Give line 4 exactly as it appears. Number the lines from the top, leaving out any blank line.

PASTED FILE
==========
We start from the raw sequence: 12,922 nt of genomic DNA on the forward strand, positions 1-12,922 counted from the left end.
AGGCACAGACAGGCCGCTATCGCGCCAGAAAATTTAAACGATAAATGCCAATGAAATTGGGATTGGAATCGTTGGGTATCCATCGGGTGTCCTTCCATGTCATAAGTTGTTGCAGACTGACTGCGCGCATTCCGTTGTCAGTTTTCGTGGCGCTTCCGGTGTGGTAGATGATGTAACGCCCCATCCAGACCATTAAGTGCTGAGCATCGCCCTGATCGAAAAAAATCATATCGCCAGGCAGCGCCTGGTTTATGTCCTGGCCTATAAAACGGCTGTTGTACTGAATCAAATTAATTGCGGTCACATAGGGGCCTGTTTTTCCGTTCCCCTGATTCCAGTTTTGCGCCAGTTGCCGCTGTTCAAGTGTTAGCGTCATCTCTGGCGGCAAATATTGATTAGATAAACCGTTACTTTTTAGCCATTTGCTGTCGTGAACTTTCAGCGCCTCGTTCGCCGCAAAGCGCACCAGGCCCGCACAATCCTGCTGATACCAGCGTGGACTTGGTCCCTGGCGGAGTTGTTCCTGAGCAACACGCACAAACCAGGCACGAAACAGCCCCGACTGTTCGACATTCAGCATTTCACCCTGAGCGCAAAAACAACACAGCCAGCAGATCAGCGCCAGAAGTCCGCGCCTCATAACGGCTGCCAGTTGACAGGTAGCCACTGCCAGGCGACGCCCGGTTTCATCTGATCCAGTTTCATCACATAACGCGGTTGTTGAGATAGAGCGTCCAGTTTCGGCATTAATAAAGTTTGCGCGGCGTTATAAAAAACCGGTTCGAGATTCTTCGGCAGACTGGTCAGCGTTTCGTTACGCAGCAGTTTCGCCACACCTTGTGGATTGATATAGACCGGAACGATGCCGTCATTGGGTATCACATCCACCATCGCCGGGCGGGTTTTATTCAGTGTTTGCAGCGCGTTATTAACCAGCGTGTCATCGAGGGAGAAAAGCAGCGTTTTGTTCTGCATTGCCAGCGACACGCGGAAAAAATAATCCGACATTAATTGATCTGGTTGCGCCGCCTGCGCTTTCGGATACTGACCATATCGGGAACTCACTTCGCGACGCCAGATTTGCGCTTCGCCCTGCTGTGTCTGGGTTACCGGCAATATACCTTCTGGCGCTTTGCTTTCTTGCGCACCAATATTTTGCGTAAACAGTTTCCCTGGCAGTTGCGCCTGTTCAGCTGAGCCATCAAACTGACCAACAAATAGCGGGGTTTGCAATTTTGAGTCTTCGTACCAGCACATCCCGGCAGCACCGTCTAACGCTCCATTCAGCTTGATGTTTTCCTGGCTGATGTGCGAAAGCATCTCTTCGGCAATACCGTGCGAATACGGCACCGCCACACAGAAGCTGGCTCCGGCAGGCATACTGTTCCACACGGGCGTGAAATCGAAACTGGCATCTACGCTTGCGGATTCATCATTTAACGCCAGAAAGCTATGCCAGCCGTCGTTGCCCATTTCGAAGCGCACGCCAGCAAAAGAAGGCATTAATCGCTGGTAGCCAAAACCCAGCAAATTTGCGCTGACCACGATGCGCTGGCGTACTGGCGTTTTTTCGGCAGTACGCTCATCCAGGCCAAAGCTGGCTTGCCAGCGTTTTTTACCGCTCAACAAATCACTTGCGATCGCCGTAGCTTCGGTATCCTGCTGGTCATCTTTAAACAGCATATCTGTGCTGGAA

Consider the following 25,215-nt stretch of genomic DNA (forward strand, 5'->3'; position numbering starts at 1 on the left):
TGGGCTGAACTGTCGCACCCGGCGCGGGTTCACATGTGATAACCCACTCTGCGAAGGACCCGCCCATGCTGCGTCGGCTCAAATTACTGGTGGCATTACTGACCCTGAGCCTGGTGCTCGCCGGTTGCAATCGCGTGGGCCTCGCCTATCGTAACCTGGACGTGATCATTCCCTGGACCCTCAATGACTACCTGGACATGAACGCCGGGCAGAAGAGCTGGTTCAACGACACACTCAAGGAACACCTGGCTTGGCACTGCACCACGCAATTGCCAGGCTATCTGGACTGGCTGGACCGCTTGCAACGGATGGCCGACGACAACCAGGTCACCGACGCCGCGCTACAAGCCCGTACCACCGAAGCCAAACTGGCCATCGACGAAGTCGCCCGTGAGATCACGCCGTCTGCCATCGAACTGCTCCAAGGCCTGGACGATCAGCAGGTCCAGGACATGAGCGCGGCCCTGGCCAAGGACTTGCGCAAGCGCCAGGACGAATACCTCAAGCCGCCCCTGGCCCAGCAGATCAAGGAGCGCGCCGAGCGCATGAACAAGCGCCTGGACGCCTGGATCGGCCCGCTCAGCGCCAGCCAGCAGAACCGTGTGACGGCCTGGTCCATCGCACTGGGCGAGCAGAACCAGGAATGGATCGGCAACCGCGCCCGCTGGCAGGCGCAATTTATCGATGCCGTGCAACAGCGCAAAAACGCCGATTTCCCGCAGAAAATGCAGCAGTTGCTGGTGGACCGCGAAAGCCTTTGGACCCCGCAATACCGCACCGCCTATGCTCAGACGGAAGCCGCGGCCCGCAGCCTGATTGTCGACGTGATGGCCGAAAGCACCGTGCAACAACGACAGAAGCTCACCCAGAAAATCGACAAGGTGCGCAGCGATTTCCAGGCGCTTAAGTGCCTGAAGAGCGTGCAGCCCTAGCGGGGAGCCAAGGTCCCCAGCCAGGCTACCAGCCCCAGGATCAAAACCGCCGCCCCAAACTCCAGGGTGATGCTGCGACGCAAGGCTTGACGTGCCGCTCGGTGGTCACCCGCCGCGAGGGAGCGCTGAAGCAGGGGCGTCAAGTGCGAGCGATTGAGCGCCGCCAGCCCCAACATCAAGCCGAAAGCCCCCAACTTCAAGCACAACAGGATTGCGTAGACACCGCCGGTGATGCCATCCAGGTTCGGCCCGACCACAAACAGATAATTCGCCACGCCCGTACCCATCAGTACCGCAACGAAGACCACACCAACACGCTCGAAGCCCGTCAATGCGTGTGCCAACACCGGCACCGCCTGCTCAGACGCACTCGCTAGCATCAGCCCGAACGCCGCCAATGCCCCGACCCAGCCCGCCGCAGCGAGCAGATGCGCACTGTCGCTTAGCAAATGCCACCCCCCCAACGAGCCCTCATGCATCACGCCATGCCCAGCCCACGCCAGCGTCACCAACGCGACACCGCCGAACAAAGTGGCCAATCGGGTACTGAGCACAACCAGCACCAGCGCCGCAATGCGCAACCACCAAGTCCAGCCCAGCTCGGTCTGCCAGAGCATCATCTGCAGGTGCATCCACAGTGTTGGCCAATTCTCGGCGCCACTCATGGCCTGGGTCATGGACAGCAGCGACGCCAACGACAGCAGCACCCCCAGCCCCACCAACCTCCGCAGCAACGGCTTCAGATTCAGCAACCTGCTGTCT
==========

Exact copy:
TGGGCTGAACTGTCGCACCCGGCGCGGGTTCACATGTGATAACCCACTCTGCGAAGGACCCGCCCATGCTGCGTCGGCTCAAATTACTGGTGGCATTACTGACCCTGAGCCTGGTGCTCGCCGGTTGCAATCGCGTGGGCCTCGCCTATCGTAACCTGGACGTGATCATTCCCTGGACCCTCAATGACTACCTGGACATGAACGCCGGGCAGAAGAGCTGGTTCAACGACACACTCAAGGAACACCTGGCTTGGCACTGCACCACGCAATTGCCAGGCTATCTGGACTGGCTGGACCGCTTGCAACGGATGGCCGACGACAACCAGGTCACCGACGCCGCGCTACAAGCCCGTACCACCGAAGCCAAACTGGCCATCGACGAAGTCGCCCGTGAGATCACGCCGTCTGCCATCGAACTGCTCCAAGGCCTGGACGATCAGCAGGTCCAGGACATGAGCGCGGCCCTGGCCAAGGACTTGCGCAAGCGCCAGGACGAATACCTCAAGCCGCCCCTGGCCCAGCAGATCAAGGAGCGCGCCGAGCGCATGAACAAGCGCCTGGACGCCTGGATCGGCCCGCTCAGCGCCAGCCAGCAGAACCGTGTGACGGCCTGGTCCATCGCACTGGGCGAGCAGAACCAGGAATGGATCGGCAACCGCGCCCGCTGGCAGGCGCAATTTATCGATGCCGTGCAACAGCGCAAAAACGCCGATTTCCCGCAGAAAATGCAGCAGTTGCTGGTGGACCGCGAAAGCCTTTGGACCCCGCAATACCGCACCGCCTATGCTCAGACGGAAGCCGCGGCCCGCAGCCTGATTGTCGACGTGATGGCCGAAAGCACCGTGCAACAACGACAGAAGCTCACCCAGAAAATCGACAAGGTGCGCAGCGATTTCCAGGCGCTTAAGTGCCTGAAGAGCGTGCAGCCCTAGCGGGGAGCCAAGGTCCCCAGCCAGGCTACCAGCCCCAGGATCAAAACCGCCGCCCCAAACTCCAGGGTGATGCTGCGACGCAAGGCTTGACGTGCCGCTCGGTGGTCACCCGCCGCGAGGGAGCGCTGAAGCAGGGGCGTCAAGTGCGAGCGATTGAGCGCCGCCAGCCCCAACATCAAGCCGAAAGCCCCCAACTTCAAGCACAACAGGATTGCGTAGACACCGCCGGTGATGCCATCCAGGTTCGGCCCGACCACAAACAGATAATTCGCCACGCCCGTACCCATCAGTACCGCAACGAAGACCACACCAACACGCTCGAAGCCCGTCAATGCGTGTGCCAACACCGGCACCGCCTGCTCAGACGCACTCGCTAGCATCAGCCCGAACGCCGCCAATGCCCCGACCCAGCCCGCCGCAGCGAGCAGATGCGCACTGTCGCTTAGCAAATGCCACCCCCCCAACGAGCCCTCATGCATCACGCCATGCCCAGCCCACGCCAGCGTCACCAACGCGACACCGCCGAACAAAGTGGCCAATCGGGTACTGAGCACAACCAGCACCAGCGCCGCAATGCGCAACCACCAAGTCCAGCCCAGCTCGGTCTGCCAGAGCATCATCTGCAGGTGCATCCACAGTGTTGGCCAATTCTCGGCGCCACTCATGGCCTGGGTCATGGACAGCAGCGACGCCAACGACAGCAGCACCCCCAGCCCCACCAACCTCCGCAGCAACGGCTTCAGATTCAGCAACCTGCTGTCT